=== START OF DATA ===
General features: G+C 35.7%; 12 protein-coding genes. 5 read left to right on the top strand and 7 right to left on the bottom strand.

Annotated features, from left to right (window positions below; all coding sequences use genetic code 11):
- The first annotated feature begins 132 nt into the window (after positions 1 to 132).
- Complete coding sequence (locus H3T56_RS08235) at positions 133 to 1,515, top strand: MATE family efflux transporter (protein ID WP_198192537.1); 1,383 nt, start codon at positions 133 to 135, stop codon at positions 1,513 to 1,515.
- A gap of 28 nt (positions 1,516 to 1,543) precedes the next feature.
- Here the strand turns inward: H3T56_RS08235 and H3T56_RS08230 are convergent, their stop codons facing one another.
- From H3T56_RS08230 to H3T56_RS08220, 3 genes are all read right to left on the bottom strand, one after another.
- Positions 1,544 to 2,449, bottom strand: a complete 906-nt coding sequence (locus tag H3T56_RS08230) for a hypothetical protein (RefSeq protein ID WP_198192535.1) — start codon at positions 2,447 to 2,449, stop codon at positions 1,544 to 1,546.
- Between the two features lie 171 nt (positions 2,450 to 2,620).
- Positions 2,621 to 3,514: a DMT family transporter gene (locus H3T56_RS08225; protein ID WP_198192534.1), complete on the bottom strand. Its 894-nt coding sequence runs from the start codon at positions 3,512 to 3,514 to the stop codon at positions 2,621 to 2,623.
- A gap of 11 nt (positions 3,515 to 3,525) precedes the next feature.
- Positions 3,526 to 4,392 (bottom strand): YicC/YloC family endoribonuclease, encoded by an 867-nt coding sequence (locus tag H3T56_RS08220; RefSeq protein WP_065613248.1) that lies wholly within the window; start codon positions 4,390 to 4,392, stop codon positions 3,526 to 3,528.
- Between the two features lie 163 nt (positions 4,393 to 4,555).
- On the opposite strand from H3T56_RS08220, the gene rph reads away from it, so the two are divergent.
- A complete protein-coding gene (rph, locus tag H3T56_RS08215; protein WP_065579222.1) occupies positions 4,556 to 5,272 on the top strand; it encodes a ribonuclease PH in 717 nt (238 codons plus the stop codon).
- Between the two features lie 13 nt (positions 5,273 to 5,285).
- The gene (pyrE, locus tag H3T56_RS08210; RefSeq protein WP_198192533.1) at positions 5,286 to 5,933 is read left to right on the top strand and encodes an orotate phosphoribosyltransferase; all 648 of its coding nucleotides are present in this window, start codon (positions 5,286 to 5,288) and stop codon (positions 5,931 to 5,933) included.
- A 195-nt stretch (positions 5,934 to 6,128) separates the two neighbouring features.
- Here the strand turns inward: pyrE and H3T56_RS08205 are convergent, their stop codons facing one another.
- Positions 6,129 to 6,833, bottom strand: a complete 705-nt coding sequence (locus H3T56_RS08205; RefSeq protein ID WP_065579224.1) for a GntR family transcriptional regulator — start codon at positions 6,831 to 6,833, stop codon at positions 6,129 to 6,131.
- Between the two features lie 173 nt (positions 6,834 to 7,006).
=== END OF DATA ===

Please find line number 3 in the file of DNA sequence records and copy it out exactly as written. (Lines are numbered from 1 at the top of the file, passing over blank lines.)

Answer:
- The first annotated feature begins 132 nt into the window (after positions 1 to 132).